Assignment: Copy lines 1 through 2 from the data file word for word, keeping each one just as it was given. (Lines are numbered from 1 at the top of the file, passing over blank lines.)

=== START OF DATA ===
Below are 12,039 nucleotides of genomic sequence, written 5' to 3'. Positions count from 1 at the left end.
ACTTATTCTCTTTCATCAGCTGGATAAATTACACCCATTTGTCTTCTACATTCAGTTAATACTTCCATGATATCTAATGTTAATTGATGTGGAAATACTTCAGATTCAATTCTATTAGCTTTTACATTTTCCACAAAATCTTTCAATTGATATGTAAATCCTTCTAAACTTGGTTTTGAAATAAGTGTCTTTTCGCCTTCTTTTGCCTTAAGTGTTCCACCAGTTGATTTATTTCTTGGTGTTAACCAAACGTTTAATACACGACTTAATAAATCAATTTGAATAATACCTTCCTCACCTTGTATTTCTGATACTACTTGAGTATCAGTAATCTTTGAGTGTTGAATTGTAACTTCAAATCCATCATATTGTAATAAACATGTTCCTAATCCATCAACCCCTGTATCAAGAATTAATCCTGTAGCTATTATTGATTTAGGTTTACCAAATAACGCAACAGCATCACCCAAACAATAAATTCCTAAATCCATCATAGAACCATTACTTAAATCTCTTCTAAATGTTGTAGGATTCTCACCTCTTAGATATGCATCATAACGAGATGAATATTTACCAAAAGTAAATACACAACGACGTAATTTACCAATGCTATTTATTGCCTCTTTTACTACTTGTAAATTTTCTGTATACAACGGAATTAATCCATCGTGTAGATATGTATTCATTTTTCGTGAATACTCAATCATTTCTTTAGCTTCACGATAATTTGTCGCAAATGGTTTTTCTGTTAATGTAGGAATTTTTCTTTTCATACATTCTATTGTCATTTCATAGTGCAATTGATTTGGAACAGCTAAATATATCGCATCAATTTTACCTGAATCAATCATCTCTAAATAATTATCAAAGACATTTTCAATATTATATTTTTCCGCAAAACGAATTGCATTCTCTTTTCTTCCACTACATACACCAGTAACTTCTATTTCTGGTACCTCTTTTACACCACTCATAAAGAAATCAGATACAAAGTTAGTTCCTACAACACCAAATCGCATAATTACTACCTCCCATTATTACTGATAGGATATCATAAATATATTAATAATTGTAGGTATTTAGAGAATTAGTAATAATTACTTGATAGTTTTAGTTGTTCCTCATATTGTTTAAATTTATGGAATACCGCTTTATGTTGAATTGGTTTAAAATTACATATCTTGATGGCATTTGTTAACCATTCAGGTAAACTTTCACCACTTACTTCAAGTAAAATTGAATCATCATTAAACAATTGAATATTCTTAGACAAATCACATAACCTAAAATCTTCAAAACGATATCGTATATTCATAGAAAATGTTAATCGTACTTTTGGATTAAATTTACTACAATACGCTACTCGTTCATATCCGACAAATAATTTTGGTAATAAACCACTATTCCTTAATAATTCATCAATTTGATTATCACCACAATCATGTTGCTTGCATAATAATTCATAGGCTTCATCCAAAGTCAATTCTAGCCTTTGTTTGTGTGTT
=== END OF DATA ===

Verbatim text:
Below are 12,039 nucleotides of genomic sequence, written 5' to 3'. Positions count from 1 at the left end.
ACTTATTCTCTTTCATCAGCTGGATAAATTACACCCATTTGTCTTCTACATTCAGTTAATACTTCCATGATATCTAATGTTAATTGATGTGGAAATACTTCAGATTCAATTCTATTAGCTTTTACATTTTCCACAAAATCTTTCAATTGATATGTAAATCCTTCTAAACTTGGTTTTGAAATAAGTGTCTTTTCGCCTTCTTTTGCCTTAAGTGTTCCACCAGTTGATTTATTTCTTGGTGTTAACCAAACGTTTAATACACGACTTAATAAATCAATTTGAATAATACCTTCCTCACCTTGTATTTCTGATACTACTTGAGTATCAGTAATCTTTGAGTGTTGAATTGTAACTTCAAATCCATCATATTGTAATAAACATGTTCCTAATCCATCAACCCCTGTATCAAGAATTAATCCTGTAGCTATTATTGATTTAGGTTTACCAAATAACGCAACAGCATCACCCAAACAATAAATTCCTAAATCCATCATAGAACCATTACTTAAATCTCTTCTAAATGTTGTAGGATTCTCACCTCTTAGATATGCATCATAACGAGATGAATATTTACCAAAAGTAAATACACAACGACGTAATTTACCAATGCTATTTATTGCCTCTTTTACTACTTGTAAATTTTCTGTATACAACGGAATTAATCCATCGTGTAGATATGTATTCATTTTTCGTGAATACTCAATCATTTCTTTAGCTTCACGATAATTTGTCGCAAATGGTTTTTCTGTTAATGTAGGAATTTTTCTTTTCATACATTCTATTGTCATTTCATAGTGCAATTGATTTGGAACAGCTAAATATATCGCATCAATTTTACCTGAATCAATCATCTCTAAATAATTATCAAAGACATTTTCAATATTATATTTTTCCGCAAAACGAATTGCATTCTCTTTTCTTCCACTACATACACCAGTAACTTCTATTTCTGGTACCTCTTTTACACCACTCATAAAGAAATCAGATACAAAGTTAGTTCCTACAACACCAAATCGCATAATTACTACCTCCCATTATTACTGATAGGATATCATAAATATATTAATAATTGTAGGTATTTAGAGAATTAGTAATAATTACTTGATAGTTTTAGTTGTTCCTCATATTGTTTAAATTTATGGAATACCGCTTTATGTTGAATTGGTTTAAAATTACATATCTTGATGGCATTTGTTAACCATTCAGGTAAACTTTCACCACTTACTTCAAGTAAAATTGAATCATCATTAAACAATTGAATATTCTTAGACAAATCACATAACCTAAAATCTTCAAAACGATATCGTATATTCATAGAAAATGTTAATCGTACTTTTGGATTAAATTTACTACAATACGCTACTCGTTCATATCCGACAAATAATTTTGGTAATAAACCACTATTCCTTAATAATTCATCAATTTGATTATCACCACAATCATGTTGCTTGCATAATAATTCATAGGCTTCATCCAAAGTCAATTCTAGCCTTTGTTTGTGTGTT